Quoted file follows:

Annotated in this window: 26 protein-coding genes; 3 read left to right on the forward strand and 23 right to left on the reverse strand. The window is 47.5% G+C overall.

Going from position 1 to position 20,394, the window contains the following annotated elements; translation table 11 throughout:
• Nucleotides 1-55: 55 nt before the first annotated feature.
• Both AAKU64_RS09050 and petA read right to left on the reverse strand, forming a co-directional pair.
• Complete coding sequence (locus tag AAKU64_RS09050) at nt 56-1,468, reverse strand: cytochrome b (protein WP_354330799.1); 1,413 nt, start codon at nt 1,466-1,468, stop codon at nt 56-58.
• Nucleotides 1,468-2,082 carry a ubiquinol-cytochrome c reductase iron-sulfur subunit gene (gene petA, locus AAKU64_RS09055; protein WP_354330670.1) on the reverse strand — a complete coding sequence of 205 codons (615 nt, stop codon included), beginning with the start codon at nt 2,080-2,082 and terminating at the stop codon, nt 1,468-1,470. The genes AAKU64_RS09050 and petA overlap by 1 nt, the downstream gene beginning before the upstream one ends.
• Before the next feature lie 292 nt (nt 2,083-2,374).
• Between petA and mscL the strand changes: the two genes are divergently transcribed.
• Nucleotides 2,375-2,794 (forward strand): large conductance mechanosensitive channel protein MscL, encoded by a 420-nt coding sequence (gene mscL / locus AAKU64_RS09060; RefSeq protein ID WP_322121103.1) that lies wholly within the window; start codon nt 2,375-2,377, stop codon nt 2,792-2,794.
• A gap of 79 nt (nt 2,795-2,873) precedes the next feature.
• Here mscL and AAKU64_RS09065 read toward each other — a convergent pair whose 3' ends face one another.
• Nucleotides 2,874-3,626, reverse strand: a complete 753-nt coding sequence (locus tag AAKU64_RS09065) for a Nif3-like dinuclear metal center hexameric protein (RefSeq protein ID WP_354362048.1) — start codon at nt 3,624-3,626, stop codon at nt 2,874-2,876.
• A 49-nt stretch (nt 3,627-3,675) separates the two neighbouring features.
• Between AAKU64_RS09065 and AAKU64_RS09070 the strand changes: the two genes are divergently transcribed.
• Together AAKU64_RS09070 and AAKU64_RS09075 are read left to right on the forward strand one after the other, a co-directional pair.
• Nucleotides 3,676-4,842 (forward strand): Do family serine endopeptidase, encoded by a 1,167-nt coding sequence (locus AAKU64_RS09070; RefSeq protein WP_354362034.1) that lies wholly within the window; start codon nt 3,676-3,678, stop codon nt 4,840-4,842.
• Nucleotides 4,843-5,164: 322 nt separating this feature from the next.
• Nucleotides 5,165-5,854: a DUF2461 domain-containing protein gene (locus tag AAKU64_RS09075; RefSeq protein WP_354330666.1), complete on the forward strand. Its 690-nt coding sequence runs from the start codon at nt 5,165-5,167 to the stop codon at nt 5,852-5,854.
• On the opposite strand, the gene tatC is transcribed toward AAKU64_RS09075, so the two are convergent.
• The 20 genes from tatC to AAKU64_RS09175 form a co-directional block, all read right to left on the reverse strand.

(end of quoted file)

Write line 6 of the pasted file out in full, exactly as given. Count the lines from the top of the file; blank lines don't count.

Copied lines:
• Nucleotides 1,468-2,082 carry a ubiquinol-cytochrome c reductase iron-sulfur subunit gene (gene petA, locus AAKU64_RS09055; protein WP_354330670.1) on the reverse strand — a complete coding sequence of 205 codons (615 nt, stop codon included), beginning with the start codon at nt 2,080-2,082 and terminating at the stop codon, nt 1,468-1,470. The genes AAKU64_RS09050 and petA overlap by 1 nt, the downstream gene beginning before the upstream one ends.